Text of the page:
Tons More from Adobe: Project Candy Analyzes Photos to Create Color Scheme for Video

Adobe After Effects Creative Cloud Libraries
Though Adobe already announced powerful new functionality in Premiere and an exciting new animation software today, they were far from finished.

The tone of Adobe's announcement is a decidedly new one. While each and every program in their lineup of Creative Cloud video apps got some significant new features and usability enhancements, the overarching themes of this release are color and collaboration, and Adobe went out of their way to include features, including entirely new pieces of software, that play into these themes.

So without any further ado, here's the launch video that covers most of today's announcements:

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Project Candy

The coolest piece from the announcement is a mobile app currently in development that Adobe is calling Project Candy. In essence, you take a screenshot of something that inspires you aesthetically -- maybe the sun is coming through your window a certain way, or a you see a mesmerizing combination of colors in a mural or something -- then Candy analyzes that shot and turns it into a tangible color scheme and look that can be applied to your videos in Premiere or After Effects. Here's an excerpt from the Adobe blog which sums up Project Candy very well:

Adobe Project Candy

Project Candy is a new mobile technology currently in development. If you know SpeedGrade then think of Project Candy as a kind of “Shot Matcher on your phone”: just point the camera at something and the app will grab a Look. Candy displays the Look for you as bubbles that show color and light in 3D space.

You can select a bubble to shift the midtone for the Look and adjust the overall intensity with a slider. As you tweak it, the Look is previewed in a reference image. You can also choose images and video from your camera roll for previewing the Look.

Once you like the Look, you hit the checkmark to save it. The Look is saved to your Creative Cloud Libraries. From there you will be able to access it in Premiere Clip (for on-the-go video editing), Premiere Pro, or After Effects. Again, if you want to bring your project (with that Look) into SpeedGrade, just use Direct Link and you’re in business.

Project Candy is an exciting proposition because it allows people to make images that bridge the gap between their inspirations and what they can tangibly create with Adobe's tools. If it works like it says, Project Candy will take all of the guesswork out of recreating aesthetics that we happen upon in our day to day lives and want to use in our creative work.

After Effects

Perhaps the biggest, yet most subtle upgrade to After Effects -- it's an upgrade that applies to Premiere Pro as well  is Creative Cloud Libraries. In essence, these allow you to create and access cloud-based libraries of creative tools directly inside of the applications, just as if they were another window. You can store graphics, looks created with Candy, color swatches, and all sorts of things, and then you can use these libraries for your own use between different applications, or you can use them to collaborate with other creatives.

Here's a quick breakdown of how Creative Cloud Libraries work:

Adobe also announced a brand new face-tracker that is insanely accurate and very easy to use, as well as some significant enhancements to the way media can be played and previewed in real time.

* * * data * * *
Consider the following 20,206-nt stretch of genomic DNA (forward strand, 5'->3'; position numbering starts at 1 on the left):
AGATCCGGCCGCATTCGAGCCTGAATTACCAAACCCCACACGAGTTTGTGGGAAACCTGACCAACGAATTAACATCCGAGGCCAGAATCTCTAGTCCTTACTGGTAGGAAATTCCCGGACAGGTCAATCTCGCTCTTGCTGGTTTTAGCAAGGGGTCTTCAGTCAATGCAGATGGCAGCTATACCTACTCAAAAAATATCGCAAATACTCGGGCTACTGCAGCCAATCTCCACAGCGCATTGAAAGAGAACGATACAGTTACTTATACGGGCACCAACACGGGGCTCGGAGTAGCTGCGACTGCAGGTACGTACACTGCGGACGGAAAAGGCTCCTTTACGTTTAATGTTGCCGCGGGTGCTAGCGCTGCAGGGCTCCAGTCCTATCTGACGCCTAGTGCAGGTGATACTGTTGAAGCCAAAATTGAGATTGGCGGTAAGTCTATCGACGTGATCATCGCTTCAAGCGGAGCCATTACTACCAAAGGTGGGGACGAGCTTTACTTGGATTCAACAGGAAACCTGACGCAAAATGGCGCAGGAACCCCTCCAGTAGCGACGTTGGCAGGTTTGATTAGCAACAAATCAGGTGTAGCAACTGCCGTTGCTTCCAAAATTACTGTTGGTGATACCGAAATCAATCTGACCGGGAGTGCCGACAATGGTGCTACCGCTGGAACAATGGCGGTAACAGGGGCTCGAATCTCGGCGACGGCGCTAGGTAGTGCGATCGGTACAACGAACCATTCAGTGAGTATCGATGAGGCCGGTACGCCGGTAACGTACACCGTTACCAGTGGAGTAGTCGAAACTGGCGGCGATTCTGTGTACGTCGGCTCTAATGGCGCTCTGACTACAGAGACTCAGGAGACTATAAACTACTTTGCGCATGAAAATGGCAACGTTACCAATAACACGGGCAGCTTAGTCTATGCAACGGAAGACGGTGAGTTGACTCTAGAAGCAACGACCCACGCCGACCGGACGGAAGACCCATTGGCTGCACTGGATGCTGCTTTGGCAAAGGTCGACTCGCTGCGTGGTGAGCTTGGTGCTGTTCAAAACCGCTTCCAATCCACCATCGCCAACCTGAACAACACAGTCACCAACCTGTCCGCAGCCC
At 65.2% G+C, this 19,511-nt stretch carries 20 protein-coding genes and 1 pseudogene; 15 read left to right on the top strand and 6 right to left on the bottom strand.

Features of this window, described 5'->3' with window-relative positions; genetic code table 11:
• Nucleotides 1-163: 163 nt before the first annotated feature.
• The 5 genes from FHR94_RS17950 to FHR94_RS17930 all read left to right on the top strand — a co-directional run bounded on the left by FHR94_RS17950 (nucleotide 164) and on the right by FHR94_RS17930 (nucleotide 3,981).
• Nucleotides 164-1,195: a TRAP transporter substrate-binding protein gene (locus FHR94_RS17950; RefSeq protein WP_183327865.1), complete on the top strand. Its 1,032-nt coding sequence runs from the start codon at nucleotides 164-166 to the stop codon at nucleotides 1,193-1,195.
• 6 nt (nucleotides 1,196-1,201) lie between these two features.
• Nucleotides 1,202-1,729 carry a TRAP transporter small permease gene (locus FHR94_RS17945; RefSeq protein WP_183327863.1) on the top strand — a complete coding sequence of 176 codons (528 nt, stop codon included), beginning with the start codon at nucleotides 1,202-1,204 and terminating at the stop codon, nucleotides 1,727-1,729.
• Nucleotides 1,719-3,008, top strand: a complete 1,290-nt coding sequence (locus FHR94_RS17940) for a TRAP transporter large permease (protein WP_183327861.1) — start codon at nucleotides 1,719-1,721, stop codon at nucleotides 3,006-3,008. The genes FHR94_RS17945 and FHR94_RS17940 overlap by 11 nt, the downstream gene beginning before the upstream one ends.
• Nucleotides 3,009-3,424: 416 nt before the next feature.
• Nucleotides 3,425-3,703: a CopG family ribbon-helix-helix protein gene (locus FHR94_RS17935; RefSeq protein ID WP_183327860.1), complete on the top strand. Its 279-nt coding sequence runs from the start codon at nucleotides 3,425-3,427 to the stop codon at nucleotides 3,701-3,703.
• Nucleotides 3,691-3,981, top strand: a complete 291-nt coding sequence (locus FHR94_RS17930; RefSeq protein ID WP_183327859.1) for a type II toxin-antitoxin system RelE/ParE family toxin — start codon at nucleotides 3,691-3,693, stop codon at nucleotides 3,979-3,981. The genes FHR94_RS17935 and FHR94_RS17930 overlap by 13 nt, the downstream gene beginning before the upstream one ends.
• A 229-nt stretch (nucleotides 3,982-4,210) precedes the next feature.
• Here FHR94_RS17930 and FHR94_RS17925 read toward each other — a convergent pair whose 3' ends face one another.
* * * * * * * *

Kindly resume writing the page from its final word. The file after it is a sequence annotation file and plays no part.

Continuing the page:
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You can learn more about what's coming in the next version of After Effects over in this Adobe blog post.

Audition, Media Encoder, & Prelude

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Check out the Adobe blog post that has the rundown on the new features in this latest update. Adobe also announced that they're offering 40% off your first year's subscription ($29.99/month) if you sign up by the end of May.     

Your Comment


Can someone explain the new time tuner from Media Encoder in the first clip?

April 9, 2015 at 9:33PM, Edited April 9, 9:33PM


It's a feature designed specifically for broadcast folks who need to meet very strict time requirements. Say you have a project that needs to be exactly 23 minutes and 40 seconds long, but the current edit comes in at just over 24 minutes. The time tuner in Media Encoder can shorten (or lengthen) the finalized file in a way that is imperceptible to the viewer without the editor having to go back and chop out a few seconds here and there, thus making it easier and faster to meet those broadcast requirements on tight deadlines. I'm not sure exactly how they do it, but that's the basic gist of what the time tuner does.

April 9, 2015 at 11:25PM, Edited April 9, 11:25PM

Rob Hardy
Founder of Filmmaker Freedom

That and the interview morph feature are currently blowing my mind.

April 9, 2015 at 11:34PM

Steven Bailey

Same here. I saw the concept video a few months back but didn't believe they would implement it so quickly.

Great changes overall! Hope my cc app shows me the updates soon :)

April 10, 2015 at 12:00AM

Paul-Louis Pietz Pröve
director / dop / editor

Anyone having the ongoing issues with Premiere and the new Mac Pro with the D700 cards? I've been getting those random horizontal lines both on export and while editing. Adobe said it wasn't their problem but am hoping this changes with the coming updates. Anyone know anything about this issue?

April 10, 2015 at 5:08AM, Edited April 10, 5:07AM


I foresee -alot of political cartoons coming from the face tracker.

April 12, 2015 at 2:04PM, Edited April 12, 2:04PM